The Union serves as a vehicle to promote cultural and racial understanding, build community, and foster appreciation for Black culture. It is imperative that this facility return to Old Dominion University so that we can all call ourselves members of not only the most diverse campus in Virginia, but also, the most inclusive.

I think the mission of her group has merit, and a Black Student Union on campus is needed.  Please take a moment to sign her petition. 

All cultures are valid, all cultures are important.  We need to ensure that we are not attending to some cultures needs and not others, particularly when the culture in question is almost 1/2 of the student body.  Please support Morgan, Generation Forward, and all of the black students at ODU, and sign the petition!

Thank you all!!!

 

Why are the men who commit violence against women invisible?

So I was thinking about women and violence against women.  And I was thinking about the media and how the media reports crimes against women, and it occurred to me that when you think about crimes and violence against women it is not women who are the perpetrators (usually) but men who are the people committing violence against women. So why are the men who commit violence against women invisible?

But what do the headlines say?  What do the websites say?  The headlines read:

Violence against women is on the rise.”; “Global and regional estimates of violence against women”; “Ending Violence against women”; “Hate crimes against women”

etc, etc, etc …..

So who is committing all of this violence and crime?

Men. Men commit the crimes against women.  Men commit the violence against women. 

teachboysrespect

Okay, so before you start whining about how women kill each other, and women hurt each other, and every other thing you can throw at me, Yes, you are right.  Women do assault each other.  We have all heard about “cat fights”.  We know women kill each other, and are generally awful to each other a lot of the time.  But when you look at statistics about violence against women and who is doing it, the answer 8 times out of 10 is: MEN!

Just because I like statistics:

18.3% of women in the United States have survived a completed or attempted rape. (National Intimate Partner and Sexual Violence Survey 2010)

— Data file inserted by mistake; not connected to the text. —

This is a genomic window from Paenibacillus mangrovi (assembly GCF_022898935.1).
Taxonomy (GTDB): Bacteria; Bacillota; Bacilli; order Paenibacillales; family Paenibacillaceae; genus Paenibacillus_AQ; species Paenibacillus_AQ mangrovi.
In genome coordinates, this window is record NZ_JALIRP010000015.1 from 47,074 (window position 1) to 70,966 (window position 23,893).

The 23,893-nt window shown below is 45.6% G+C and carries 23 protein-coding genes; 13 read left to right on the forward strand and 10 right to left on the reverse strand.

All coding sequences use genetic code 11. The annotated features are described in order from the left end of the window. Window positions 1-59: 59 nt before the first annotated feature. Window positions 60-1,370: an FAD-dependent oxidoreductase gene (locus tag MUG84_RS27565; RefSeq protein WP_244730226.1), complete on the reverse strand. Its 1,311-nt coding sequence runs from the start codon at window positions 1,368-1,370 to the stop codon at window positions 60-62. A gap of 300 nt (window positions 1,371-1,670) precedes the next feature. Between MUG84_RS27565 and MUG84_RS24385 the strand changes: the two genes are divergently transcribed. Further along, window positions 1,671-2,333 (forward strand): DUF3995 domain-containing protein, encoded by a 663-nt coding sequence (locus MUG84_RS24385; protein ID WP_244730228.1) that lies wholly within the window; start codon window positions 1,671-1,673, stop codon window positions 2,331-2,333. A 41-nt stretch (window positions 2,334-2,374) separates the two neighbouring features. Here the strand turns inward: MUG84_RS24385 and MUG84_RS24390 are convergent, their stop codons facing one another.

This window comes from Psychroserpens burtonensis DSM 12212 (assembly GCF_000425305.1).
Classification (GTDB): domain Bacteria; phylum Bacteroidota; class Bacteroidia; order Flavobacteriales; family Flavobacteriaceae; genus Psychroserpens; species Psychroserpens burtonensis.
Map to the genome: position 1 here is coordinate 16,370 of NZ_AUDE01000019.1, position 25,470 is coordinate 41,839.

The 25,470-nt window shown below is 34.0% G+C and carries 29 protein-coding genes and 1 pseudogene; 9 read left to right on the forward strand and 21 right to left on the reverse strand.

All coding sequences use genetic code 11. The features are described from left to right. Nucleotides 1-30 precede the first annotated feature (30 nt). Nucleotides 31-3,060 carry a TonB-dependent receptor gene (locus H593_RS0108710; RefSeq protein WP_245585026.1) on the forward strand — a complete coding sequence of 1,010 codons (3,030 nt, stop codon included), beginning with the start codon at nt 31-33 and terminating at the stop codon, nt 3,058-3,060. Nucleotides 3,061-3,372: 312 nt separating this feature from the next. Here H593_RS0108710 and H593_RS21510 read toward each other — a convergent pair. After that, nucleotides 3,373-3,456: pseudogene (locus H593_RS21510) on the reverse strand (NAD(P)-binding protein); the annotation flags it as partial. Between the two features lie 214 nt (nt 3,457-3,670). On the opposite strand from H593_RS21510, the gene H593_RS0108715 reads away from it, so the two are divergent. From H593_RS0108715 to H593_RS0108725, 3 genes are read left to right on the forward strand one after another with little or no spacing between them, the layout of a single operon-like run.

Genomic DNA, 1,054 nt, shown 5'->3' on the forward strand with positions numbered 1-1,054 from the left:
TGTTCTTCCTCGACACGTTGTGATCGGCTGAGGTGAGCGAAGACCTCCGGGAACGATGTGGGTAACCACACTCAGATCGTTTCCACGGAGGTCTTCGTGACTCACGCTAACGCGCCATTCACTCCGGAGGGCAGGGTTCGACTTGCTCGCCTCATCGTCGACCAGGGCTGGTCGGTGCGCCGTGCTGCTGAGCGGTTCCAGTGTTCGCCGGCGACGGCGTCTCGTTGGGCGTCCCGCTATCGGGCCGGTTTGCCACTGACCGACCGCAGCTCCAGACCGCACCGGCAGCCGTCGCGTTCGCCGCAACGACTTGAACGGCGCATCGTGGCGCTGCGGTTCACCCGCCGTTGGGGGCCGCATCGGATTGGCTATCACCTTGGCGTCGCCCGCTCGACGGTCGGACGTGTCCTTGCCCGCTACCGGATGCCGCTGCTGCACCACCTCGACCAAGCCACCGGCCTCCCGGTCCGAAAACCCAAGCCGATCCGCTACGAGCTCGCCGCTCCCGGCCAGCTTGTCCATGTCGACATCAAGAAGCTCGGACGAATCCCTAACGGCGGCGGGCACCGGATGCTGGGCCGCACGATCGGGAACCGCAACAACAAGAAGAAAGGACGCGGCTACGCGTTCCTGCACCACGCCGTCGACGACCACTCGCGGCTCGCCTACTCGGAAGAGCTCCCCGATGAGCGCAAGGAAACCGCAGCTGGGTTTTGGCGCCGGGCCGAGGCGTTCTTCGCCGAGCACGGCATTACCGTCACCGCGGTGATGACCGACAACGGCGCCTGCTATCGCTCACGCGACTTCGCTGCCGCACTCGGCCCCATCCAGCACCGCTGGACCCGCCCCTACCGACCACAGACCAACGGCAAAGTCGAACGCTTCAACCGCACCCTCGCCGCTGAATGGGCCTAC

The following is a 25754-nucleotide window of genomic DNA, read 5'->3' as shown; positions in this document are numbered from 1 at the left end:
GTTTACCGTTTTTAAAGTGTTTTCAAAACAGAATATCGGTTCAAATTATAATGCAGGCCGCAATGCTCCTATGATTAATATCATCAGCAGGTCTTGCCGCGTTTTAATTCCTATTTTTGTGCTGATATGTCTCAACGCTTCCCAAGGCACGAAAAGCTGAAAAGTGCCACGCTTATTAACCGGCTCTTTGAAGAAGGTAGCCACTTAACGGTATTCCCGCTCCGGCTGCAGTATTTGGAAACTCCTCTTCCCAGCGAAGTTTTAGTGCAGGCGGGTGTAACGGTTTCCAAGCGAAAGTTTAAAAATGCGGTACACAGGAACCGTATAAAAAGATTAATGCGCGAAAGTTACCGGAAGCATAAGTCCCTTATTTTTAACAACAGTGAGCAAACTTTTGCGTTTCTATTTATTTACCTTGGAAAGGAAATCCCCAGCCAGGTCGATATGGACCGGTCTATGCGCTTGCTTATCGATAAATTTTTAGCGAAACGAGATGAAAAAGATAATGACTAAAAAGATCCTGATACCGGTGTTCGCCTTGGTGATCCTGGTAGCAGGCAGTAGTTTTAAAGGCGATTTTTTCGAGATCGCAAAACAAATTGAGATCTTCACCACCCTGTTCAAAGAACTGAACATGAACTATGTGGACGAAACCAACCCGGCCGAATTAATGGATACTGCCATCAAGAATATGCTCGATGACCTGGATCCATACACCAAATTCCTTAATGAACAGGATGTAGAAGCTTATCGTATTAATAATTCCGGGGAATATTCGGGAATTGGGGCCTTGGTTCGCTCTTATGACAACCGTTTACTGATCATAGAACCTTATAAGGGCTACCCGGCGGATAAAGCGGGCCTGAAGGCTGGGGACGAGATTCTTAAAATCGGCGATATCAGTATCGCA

63.84% of women who reported being raped, physically assaulted, and/or stalked since age 18 were victimized by a current or former husband, cohabiting partner, boyfriend, or date. (National Intimate Partner and Sexual Violence Survey 2010)

The Campus Sexual Assault Study estimated that between 1 in 4 and 1 in 5 college women experience completed or attempted rape during their college years (National Institute of Justice 2007). I would argue this number is higher now than in 2007

About one-third of female murder victims ages 12 or older are killed by an intimate partner. (Department of Justice 2007)

batered women

So now that you have seen some numbers and statistics, lets reshape the way the headlines SHOULD read.

“The amount of violence men are committing against women is on the rise”; “Global and regional estimates of men committing violence against women.”; “Ending male violence against women”; “Hate crimes men commit against women”.

The media says things like:  “the Columbine shooters:, “the Newtown shooter”; “Kids killing kids”; “the alleged shooter”.  They are called psychopath, or shooter, or murderer, or killer, or maniac….which are all genderless names.

Then the media has experts come on who talk about mental illness, or violence in video games, or gangs, or dysfunctional homes, or many other reasons why this violence is happening.  Hmmmmm, I am pretty sure that girls and women also deal with mental illness, and dysfunctional families, and play violent video games, and are exposed to violence in society, and are in gangs.  So why are the people committing the violence disproportionately men.  And why don’t we call them out for it?  Why are the perpetrators in visible, and the the headlines genderless, unless of course you are mentioning the gender of the victims.  Let’s mention the gender of the people doing the raping and the killing.

Because the lives of women are important.  The lives of women matter.  Women’s stories need to be told.  #womenslives